Heckmann currently has high levels of discretionary capital expenditures, mainly because of the recent acquisitions. Heckmann acquired TFI for $245 million - $227.5 million of the transaction value was in cash consideration - and then issued $17.5 million in new equity to the TFI shareholders. I expect that Heckmann will continue to acquire new companies in order to further expand its business. However, Heckmann's present cash flows do not paint a rosy picture due to the company's capital expenditures. Currently, Heckmann's cash flows are depressed, though I expect the situation to improve as soon as revenues from TFI start flowing.

Balance Sheet

Heckmann recently completed an exchange of 9.875 percent, senior notes worth $250 million. These notes are almost identical to the company's previous notes and do not represent a particular financial transaction. Rather, the exchange was conducted in order to fulfill a registration rights agreement. These new notes have been registered under the securities act and do not carry any transfer restrictions.

Heckmann is a relatively new and growing company, and therefore it needs substantial cash to take advantage of the high industry growth levels. I also expect Heckmann to continue making acquisitions and consequently expanding within the marketplace. In order to pursue these deals, the company may have to raise funds through either the debt equity markets, which could alter its balance sheet significantly. In the past, Heckmann has raised funds using a combination of debt and equity issues. Like any other company operating in a growth industry, I believe that the Heckmann balance sheet and cash flows will become stable once the company gets a foothold in the industry. In the near future, the balance sheet will most likely shift as a result of discretionary capital expenditures.

HEK Chart

Data by YCharts

Peer Comparison

While most waste management companies performed well this year, Heckmann disappointed its shareholders so far. The industry leader, Waste Management (NYSE:WM) returned 8% in this year. Its annual return stands at 23%. However, it is still trading at attractive ratios. Trailing P/E ratio of 17.5 and forward P/E ratio of 14.54 is way below than Heckmann's valuation ratios. Waste Management also pays a yield of 4.1%. For those looking for safe income, Waste Management could be a better option.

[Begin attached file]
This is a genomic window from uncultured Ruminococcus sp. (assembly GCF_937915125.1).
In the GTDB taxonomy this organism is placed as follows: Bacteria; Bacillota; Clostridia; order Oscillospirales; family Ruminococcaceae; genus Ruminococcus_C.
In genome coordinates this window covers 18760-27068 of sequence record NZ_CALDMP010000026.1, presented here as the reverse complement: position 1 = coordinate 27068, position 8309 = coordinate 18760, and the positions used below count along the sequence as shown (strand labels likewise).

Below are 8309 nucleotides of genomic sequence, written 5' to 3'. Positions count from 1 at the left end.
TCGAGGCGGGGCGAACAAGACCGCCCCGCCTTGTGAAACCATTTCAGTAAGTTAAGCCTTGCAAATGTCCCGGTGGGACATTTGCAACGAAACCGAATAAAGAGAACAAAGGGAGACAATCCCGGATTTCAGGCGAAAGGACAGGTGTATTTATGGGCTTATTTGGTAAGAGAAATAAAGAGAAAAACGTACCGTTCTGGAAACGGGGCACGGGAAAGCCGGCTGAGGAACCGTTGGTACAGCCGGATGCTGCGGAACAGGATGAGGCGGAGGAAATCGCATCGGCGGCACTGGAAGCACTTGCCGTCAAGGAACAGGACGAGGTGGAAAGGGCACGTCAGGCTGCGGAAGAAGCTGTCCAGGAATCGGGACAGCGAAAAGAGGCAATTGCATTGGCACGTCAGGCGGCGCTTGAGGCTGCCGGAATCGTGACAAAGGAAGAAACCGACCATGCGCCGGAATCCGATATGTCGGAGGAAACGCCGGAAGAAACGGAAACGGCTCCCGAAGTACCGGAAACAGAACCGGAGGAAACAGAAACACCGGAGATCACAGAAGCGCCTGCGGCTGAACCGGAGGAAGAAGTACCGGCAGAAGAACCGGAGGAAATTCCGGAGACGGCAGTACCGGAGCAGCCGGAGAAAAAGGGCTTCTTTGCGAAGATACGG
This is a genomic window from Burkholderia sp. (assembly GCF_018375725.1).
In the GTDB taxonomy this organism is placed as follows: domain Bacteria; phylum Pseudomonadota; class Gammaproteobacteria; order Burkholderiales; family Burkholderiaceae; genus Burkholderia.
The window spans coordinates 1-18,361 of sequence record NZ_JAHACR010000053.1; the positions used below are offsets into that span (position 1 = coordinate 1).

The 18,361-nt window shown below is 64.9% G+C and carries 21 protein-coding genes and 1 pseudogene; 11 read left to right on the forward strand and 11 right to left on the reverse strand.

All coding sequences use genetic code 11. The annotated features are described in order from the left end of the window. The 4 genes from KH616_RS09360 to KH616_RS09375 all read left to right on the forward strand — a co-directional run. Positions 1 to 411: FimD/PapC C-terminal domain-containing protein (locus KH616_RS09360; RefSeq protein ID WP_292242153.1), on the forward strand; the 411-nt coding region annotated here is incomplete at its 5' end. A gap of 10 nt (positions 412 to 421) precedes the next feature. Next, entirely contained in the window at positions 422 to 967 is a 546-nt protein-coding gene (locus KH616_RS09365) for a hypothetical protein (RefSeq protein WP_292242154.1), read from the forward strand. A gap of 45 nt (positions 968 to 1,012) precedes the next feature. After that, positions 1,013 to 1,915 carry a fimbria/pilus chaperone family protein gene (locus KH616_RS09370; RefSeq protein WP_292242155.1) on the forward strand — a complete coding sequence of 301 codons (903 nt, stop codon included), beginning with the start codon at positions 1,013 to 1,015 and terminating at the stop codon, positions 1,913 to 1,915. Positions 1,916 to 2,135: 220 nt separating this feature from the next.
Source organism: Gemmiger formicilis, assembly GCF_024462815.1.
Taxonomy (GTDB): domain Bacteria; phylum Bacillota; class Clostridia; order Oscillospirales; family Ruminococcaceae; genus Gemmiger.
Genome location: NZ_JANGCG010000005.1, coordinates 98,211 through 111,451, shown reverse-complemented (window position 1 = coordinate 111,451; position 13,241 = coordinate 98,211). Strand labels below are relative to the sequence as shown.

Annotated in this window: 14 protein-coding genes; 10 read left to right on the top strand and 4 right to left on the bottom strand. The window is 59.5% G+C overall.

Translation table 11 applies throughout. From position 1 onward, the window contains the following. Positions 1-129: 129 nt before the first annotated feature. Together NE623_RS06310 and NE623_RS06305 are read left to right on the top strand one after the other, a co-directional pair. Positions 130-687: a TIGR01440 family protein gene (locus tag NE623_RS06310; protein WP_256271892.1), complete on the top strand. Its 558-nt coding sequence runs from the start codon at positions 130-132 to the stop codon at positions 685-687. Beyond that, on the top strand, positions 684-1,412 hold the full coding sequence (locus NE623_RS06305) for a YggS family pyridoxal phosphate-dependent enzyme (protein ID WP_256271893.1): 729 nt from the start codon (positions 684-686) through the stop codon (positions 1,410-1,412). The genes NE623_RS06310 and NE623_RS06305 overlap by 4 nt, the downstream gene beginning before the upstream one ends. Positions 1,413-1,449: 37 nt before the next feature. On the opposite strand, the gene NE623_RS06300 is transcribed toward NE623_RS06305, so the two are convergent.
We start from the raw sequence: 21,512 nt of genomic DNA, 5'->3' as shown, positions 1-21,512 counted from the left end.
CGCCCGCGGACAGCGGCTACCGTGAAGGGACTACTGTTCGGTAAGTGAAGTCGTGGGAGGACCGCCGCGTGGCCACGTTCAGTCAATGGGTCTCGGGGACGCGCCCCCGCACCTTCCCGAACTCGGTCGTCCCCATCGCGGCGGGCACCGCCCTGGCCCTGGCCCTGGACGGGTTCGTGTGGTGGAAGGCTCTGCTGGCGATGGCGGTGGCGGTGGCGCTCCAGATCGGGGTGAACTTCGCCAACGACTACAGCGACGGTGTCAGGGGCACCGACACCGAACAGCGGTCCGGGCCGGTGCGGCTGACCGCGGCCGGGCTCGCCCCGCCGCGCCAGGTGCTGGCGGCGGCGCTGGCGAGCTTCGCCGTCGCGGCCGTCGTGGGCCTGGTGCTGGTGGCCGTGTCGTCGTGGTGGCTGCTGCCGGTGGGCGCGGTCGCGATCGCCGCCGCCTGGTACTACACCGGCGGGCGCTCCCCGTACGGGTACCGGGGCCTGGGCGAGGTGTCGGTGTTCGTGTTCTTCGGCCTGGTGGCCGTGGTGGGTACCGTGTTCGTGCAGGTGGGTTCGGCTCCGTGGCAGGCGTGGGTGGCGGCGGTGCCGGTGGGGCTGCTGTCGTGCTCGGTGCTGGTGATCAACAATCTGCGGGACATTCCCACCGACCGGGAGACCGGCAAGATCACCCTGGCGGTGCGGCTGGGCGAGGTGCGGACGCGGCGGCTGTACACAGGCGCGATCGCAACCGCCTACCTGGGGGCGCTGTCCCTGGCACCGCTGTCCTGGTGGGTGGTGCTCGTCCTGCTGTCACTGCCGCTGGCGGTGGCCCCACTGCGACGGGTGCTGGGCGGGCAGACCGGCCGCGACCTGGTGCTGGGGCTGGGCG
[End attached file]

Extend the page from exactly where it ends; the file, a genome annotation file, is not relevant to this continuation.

Another high yielder in this sector is Veolia Environment S.A. (VE). The company is headquartered in France, but it operates on a global scale. Its current yield of 8.2% is the best among its peers, but the stock lost 24% in this year alone. It also has high debt ratios compared to Waste Management. Nevertheless, it can be a good speculative pick to play for the rebound in European stocks.

Compared to its peers, Heckmann stands somewhere at the middle. The stock is trading below the book value and only 1.7 times the sales. However, one thing for sure is that with Relative Strength Index of 43, the stock is almost at the oversold territory. I think the investors have over-reacted to current market conditions. $2.5 is a very strong support level, and I do not see any resistance until $7. Thus the downside is limited, whereas the upside potential is huge.


The Heckmann Corporation operates in an industry with exceptionally high growth prospects. An increased emphasis on environmental issues has placed Heckmann in a strong position to exploit the industry's growth potential. I expect this company to make significant strides within its industry to ultimately become a key player in water supply. HEK is trading at close to its lower 52-week limit. I think the market is too impatient with this stock. The company holds massive growth potential, and I expect the stock to start rising soon as the market realizes the company's growth potential.

Disclosure: I have no positions in any stocks mentioned, and no plans to initiate any positions within the next 72 hours. I wrote this article myself, and it expresses my own opinions. I am not receiving compensation for it (other than from Seeking Alpha). I have no business relationship with any company whose stock is mentioned in this article.